TCM TiVo ALERT
November 8–November 14
DAVID’S BEST BETS:
THE BLACKBOARD JUNGLE (November 8, 6:00 pm): An excellent JD movie with Glenn Ford as a teacher trying to put high school kids on the right track. Sidney Poitier and Ford work exceptionally well with Poitier as a defiant and intelligent student who Ford sees promise in and tries to help. Vic Morrow plays the worst of the worst kids to near perfection. The scene in which Morrow’s character cruelly destroys a teacher's most-beloved items, his record collection, in class as the teacher tries to reach the kids, is an incredibly haunting piece of cinema. And the soundtrack is great, particularly the opening credits with “Rock Around the Clock.” While many think of the film as the first with a rock-and-roll song in it, it is so much more than that.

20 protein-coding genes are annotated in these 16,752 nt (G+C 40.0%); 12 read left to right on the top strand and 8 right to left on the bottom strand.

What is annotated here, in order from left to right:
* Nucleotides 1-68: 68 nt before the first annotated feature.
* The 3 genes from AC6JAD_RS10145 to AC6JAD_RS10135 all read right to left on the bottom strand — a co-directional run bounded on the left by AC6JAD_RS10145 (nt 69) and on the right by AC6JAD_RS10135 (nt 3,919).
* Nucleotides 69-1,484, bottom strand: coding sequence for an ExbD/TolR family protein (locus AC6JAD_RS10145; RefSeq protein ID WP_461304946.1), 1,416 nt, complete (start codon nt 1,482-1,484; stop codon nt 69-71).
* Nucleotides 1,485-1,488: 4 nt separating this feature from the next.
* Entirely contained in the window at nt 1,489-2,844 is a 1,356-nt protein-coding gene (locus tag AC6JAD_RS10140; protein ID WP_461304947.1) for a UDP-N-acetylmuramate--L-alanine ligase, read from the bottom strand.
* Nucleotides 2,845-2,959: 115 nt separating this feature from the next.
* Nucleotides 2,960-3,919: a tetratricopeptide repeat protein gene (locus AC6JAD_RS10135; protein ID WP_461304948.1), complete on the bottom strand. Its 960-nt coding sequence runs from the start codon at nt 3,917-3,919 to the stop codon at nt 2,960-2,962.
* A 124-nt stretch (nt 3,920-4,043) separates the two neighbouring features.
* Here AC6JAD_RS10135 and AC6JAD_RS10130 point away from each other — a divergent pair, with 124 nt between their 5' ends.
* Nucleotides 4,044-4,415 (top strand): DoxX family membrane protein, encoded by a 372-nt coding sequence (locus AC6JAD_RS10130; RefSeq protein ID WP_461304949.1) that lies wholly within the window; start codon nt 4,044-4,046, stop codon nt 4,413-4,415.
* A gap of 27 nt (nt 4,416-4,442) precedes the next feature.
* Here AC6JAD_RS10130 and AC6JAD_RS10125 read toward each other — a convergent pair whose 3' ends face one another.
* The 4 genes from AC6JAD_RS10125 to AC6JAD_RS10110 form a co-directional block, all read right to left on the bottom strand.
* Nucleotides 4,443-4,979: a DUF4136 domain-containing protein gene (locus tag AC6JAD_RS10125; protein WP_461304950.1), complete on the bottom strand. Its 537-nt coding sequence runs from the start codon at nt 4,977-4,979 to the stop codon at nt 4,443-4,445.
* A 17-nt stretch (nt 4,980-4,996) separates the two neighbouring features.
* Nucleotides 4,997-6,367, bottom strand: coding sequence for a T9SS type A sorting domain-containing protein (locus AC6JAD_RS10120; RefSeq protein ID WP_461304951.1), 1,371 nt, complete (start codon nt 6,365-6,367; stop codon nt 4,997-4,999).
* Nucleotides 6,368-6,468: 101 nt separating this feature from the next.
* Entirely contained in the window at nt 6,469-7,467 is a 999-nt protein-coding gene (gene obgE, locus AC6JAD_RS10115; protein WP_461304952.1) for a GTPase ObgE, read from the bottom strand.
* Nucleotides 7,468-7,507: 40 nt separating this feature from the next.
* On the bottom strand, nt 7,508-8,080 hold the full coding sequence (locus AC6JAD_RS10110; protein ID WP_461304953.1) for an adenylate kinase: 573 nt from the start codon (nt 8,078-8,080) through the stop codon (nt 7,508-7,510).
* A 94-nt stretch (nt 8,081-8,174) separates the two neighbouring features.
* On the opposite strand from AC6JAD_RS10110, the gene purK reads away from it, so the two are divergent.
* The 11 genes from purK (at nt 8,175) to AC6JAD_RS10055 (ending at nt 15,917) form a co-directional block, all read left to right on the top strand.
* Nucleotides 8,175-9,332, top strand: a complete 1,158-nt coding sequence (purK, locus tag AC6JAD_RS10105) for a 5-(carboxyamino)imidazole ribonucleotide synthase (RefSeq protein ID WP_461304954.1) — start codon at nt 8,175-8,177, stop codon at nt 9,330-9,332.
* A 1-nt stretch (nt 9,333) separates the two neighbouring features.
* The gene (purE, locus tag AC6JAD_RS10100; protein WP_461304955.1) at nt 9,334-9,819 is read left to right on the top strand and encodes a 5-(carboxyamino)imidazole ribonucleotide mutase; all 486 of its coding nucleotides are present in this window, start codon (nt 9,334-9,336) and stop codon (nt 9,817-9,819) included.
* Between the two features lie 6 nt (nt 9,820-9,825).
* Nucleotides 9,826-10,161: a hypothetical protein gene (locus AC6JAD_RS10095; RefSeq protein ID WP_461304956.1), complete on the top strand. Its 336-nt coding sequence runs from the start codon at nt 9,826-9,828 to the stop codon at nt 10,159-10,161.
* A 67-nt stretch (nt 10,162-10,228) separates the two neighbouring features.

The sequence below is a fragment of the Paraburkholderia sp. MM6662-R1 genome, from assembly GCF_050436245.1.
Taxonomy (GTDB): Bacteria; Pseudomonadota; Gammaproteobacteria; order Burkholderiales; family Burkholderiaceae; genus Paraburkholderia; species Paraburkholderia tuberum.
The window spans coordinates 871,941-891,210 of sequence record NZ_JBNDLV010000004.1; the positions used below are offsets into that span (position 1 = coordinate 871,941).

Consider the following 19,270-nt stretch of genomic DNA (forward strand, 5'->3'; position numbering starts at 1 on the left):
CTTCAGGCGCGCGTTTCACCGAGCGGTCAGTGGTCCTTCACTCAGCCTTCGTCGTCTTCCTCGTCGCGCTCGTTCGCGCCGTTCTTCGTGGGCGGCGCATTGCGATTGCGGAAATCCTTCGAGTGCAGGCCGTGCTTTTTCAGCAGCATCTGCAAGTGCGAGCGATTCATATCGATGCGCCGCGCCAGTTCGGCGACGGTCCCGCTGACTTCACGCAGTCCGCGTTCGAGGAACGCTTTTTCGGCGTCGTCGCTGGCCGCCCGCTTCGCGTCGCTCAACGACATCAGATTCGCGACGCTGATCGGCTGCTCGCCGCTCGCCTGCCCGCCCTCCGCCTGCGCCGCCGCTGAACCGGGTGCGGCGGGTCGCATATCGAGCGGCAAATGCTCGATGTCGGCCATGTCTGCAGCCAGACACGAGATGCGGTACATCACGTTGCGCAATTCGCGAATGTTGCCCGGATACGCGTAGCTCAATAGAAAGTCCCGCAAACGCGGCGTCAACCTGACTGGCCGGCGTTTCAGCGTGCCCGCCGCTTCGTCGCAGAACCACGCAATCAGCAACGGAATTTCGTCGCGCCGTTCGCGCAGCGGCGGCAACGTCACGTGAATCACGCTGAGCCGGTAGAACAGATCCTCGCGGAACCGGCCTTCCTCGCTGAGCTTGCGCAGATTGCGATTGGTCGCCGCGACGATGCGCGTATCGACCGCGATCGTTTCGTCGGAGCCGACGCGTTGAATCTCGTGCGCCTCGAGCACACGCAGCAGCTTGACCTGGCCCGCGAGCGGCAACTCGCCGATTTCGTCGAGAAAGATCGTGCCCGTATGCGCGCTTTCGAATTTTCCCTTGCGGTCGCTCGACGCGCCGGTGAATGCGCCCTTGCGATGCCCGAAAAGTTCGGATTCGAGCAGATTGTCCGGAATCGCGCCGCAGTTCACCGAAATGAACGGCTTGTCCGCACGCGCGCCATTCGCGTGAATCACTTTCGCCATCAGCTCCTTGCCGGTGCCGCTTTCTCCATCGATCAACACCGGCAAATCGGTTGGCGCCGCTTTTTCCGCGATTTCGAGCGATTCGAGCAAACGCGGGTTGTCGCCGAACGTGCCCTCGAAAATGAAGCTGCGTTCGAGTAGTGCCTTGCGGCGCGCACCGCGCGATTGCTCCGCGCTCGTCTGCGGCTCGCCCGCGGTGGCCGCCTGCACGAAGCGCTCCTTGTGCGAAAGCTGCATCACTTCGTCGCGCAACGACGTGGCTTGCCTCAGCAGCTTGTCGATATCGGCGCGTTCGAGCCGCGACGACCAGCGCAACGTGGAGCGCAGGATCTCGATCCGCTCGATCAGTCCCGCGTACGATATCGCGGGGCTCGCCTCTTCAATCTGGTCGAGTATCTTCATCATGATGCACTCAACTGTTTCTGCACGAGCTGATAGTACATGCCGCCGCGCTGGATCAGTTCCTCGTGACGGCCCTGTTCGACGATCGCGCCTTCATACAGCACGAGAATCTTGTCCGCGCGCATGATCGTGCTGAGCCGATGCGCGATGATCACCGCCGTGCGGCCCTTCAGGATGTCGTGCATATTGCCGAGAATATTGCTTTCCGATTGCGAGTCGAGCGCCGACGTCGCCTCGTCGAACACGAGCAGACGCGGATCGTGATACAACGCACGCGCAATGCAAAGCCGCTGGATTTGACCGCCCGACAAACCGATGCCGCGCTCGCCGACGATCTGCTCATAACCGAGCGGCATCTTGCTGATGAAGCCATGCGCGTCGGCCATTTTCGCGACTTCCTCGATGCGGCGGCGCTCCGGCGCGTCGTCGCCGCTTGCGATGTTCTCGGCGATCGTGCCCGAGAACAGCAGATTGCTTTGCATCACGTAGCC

LIMELIGHT (November 9, 10:30 pm): One of Charlie Chaplin's last and greatest films, Limelight is tragic, touching, beautiful, captivating and funny. This movie never fails to make me tear up with laughter or sadness. For someone who mastered silent films, and went into sound practically kicking and screaming, Chaplin's "talkies" are among his finest movies. This 1952 film, Chaplin's final one made in the United States, has him playing Calvero, a washed-up clown looking to make a comeback. He meets Terry (Claire Bloom), a suicidal young ballet dancer, and takes care of her while helping to revitalize her career. The two are wonderful together. The final scene is one for the ages with Calvero reuniting with his old partner (played by Buster Keaton) on stage making a comeback that runs the gambit of emotions. It's the only film to include Chaplin and Keaton, and one to not miss.
ED’S BEST BETS: